Tuesday, May 29, 2012

Allan Shoup’s and Gilles Nicault’s Long Shadows Wines from Washington State, USA

Pictures: Christian G.E. Schiller with Gilles Nicault in Washington State, USA, Armin and Caroline Diel at Schlossgut Diel in Germany and Giovanni Folonari in Washington DC, USA

Long Shadows in Walla Walla has become, in a short time, one of the premier wineries in Washington State. It is an unusual set up: Former Simson-Lane CEO Allen Shoup works with renowned winemakers from around the world for this venture; each winemaker produces a single wine using Washington State fruit and resident winemaker Gilles Nicault assists them to shepherd all of the wines along at Long Shadows in Walla Walla.

I visited Long Shadows Vintners in June 2011 and focused with Gilles Nicault on Armin Diel’s Poet’s Leap Riesling. This posting provides an overview of the Long Shadows Vintners Portfolio

Allan Shoup and Long Shadows Vintners in Walla Walla

When Allen Shoup retired to create Long Shadows in Walla Walla after twenty years at the helm of the Stimson-Lane wine group (which owns Chateau Ste. Michelle, Columbia Crest and other wineries), his goal was to bring the expertise of renowned winemakers from around the world to Washington State to create wines that would stand shoulder to shoulder with the World’s best. His vision is now unfolding. Long Shadows winemaker-partners are designing world-class wines comparable in stature to those they crafted in their native wine regions.

Pictures: Gilles Nicault

Allan Shoup earned his undergraduate degree in business administration from the University of Michigan in 1965. While pursuing a graduate degree in psychology from Eastern Michigan University, he was drafted into the Army and sent to work at the Pentagon as a psychologist. He eventually crossed paths with Ernest Gallo, who gave him his first job in the wine industry. In 1979, he went to work for Chateau Ste. Michelle in Washington, eventually becoming CEO of the parent Stimson Lane Wine Group. It was here that he developed the professional and personal connections that led to the formation of Long Shadows.

Gilles Nicault

Resident winemaker Gilles Nicault is the daily overseer of Long Shadows. After learning his craft in the Rhône Valley, Provence, and Champagne, he came to Washington State in 1994. He worked at Staton Hills Winery, Hogue Winery, and Woodward Canyon, where he was head of enology and production from 1999 to 2003, before being hired by Alan Shoup at Long Shadows.

Long Shadows Wines and Vintners

Poet’s Leap and Armin Diel of Schlossgut Diel, Germany

Armin Diel joined the Long Shadows project in 2003 with his Poet’s Leap Riesling. Poet's Leap is fermented off-dry, offering flavors of freshly peeled grapefruit, appealing minerality and hints of ripe pears. Bright acidity gives the wine its vibrance, and a clean underlying touch of sweetness contributes to its engaging finish.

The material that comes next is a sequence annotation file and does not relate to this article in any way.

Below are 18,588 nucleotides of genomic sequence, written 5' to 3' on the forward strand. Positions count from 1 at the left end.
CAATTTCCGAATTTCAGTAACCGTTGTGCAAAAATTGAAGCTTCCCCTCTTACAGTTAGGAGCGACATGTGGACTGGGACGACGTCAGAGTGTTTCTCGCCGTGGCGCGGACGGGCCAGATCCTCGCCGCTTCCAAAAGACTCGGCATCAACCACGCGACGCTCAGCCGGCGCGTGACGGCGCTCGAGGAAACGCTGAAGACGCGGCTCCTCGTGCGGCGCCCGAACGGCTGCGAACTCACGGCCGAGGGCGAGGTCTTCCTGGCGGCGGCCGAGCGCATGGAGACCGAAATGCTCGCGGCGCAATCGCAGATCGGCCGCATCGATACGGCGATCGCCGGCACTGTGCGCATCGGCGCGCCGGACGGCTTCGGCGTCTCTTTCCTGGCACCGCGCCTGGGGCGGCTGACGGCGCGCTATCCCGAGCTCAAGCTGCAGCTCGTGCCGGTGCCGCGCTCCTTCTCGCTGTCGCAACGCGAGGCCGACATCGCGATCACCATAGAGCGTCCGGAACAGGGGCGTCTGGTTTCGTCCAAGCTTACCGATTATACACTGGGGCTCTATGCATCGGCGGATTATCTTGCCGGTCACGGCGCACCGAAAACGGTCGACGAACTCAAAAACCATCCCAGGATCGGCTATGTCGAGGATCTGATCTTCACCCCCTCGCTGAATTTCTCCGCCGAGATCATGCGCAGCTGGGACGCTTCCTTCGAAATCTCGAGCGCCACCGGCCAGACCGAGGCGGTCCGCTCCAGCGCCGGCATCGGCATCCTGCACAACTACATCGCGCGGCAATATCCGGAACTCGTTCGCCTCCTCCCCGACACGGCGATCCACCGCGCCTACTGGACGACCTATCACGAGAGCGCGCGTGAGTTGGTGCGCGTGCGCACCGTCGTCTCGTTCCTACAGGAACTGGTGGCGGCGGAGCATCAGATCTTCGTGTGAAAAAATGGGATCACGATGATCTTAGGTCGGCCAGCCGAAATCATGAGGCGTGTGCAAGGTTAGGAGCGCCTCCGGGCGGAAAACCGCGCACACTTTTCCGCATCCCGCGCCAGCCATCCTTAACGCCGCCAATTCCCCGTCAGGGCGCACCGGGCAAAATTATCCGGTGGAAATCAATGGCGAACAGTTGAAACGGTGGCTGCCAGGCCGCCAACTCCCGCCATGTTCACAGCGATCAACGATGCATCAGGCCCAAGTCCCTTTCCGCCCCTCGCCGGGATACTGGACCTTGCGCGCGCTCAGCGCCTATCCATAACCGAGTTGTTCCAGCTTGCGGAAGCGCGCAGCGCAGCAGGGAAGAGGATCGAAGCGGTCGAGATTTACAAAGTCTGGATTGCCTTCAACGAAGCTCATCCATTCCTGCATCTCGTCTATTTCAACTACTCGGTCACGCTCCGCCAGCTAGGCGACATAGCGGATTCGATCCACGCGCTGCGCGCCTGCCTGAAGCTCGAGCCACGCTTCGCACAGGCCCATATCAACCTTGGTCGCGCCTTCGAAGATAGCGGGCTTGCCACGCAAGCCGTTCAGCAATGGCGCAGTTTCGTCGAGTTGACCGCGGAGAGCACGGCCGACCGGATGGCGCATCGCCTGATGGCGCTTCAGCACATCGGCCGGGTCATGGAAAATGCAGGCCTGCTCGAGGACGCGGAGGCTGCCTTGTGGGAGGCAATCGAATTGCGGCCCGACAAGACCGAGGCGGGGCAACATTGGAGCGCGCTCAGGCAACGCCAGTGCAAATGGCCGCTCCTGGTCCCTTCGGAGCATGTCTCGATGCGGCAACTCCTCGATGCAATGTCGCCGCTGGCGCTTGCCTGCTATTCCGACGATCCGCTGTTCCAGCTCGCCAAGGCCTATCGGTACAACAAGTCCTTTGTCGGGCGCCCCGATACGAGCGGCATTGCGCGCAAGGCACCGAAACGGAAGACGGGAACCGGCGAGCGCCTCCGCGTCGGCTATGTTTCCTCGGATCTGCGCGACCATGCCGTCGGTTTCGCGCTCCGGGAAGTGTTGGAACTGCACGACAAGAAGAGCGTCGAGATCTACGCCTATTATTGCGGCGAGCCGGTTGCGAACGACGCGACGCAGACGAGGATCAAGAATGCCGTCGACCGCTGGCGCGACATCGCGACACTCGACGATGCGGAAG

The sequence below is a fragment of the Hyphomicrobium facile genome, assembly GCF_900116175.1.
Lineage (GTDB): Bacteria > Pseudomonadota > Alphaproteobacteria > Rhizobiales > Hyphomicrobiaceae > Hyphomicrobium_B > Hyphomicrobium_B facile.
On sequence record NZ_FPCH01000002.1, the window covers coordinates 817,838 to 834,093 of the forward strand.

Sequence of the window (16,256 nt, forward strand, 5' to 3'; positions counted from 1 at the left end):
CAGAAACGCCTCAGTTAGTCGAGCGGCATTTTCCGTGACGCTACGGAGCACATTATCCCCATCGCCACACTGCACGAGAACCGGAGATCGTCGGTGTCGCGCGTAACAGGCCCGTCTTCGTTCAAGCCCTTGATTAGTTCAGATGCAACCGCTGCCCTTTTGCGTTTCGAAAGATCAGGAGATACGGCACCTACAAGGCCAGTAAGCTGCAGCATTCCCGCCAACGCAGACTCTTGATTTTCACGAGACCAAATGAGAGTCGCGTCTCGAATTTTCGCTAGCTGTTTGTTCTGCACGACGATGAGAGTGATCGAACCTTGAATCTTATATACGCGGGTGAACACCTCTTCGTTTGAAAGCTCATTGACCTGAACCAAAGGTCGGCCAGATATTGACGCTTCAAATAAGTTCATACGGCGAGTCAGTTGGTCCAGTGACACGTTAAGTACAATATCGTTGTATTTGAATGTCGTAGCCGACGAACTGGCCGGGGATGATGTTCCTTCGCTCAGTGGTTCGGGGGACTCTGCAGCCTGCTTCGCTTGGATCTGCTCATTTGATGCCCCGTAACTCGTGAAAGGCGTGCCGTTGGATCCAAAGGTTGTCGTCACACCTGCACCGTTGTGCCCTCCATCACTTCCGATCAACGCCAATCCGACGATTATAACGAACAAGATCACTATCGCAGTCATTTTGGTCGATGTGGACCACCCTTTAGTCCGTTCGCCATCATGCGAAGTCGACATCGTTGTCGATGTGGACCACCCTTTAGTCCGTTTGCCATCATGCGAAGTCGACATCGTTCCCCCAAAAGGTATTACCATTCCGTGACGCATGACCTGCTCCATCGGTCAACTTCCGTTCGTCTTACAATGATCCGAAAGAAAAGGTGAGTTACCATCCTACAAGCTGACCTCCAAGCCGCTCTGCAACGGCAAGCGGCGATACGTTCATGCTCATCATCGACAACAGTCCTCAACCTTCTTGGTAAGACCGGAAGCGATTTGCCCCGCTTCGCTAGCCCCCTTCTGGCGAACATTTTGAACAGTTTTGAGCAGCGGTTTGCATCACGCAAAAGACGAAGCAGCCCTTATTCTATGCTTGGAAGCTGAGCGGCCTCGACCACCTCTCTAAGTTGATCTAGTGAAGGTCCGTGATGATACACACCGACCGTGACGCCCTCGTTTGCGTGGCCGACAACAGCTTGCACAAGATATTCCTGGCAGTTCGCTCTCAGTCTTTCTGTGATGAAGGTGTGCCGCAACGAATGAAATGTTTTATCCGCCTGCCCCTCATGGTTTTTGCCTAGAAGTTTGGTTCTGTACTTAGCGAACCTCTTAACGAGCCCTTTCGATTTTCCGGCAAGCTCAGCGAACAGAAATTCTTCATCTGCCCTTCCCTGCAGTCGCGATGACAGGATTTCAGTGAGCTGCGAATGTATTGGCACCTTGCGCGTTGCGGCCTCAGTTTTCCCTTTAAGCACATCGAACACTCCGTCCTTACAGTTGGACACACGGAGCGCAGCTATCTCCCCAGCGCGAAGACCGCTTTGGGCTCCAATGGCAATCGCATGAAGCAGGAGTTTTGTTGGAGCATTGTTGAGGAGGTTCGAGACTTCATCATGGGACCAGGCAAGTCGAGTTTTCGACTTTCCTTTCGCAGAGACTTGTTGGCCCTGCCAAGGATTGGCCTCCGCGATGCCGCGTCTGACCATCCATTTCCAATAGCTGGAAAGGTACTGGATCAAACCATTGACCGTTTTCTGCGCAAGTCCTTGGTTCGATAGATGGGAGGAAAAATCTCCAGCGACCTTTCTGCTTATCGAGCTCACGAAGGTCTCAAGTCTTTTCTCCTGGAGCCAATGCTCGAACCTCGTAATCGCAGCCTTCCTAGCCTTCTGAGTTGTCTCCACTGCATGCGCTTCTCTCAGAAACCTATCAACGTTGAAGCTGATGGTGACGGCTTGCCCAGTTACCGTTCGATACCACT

Pictures: Caroline Diel and Poet's Leap

Armin Diel selects his grapes from a dramatic block of German clones in The Benches. Armin also works with a 1972 planting of Dionysus and fruit from the Yakima valley.

To maximize the grapes’ freshness and lively acidity, Armin asks the vineyard team to maintain an extensive canopy during the growing season. The fruit is hand-picked and whole-cluster-pressed. It is then fermented at cool temperatures in stainless steel tanks to capture the grapes' bright fruit character before selecting the best lots for the final blend.

Poet’s Leap Riesling 2009, $20, 3,200 cases made.

See more:

Visiting Long Shadows Vintners in Walla Walla, Washington State - Where Armin Diel’s Poet’s Leap Riesling is Made, USA

President Obama Serves a “German” Riesling at State Dinner for Chinese President Hu Jintao

Visiting Armin and Caroline Diel and their Schlossgut Diel in Burg Layen in Germany

Feather and Randy Dunn, California

Randy Dunn is one of the world’s most celebrated makers of extraordinary Cabernet Sauvignons. He established his reputation at Caymus Winery from 1975 to 1985, where his Cabernet Sauvignons became the benchmark for the industry. In addition, his artistry shaped other premium wineries that now enjoy an acclaimed place in the sun (Pahlmeyer, Livingston, La Jota and others). Since 1979, Randy Dunn has produced roughly 5,000 cases a year of his Dunn Vineyards Cabernets.

Randy Dunn has produced his Feather Cabernet Sauvignon since the 2003 vintage. During the peak of fermentation, he uses vigorous pumpovers to achieve maximum extraction. Once in barrel, Feather is aged in 95%-new French oak.

Sequel and John Duval, Australia

Few winemakers are as synonymous with the iconic wines of a country as John Duval, best known for his work with Penfolds’ Grange, the gold standard for Australian Shiraz.  John joined Penfolds winery in 1974 after completing his studies in agriculture and winemaking. He was appointed Penfolds’ chief winemaker in 1986. During his 16-year tenure, John helped establish Penfolds as one of the world’s most celebrated wineries.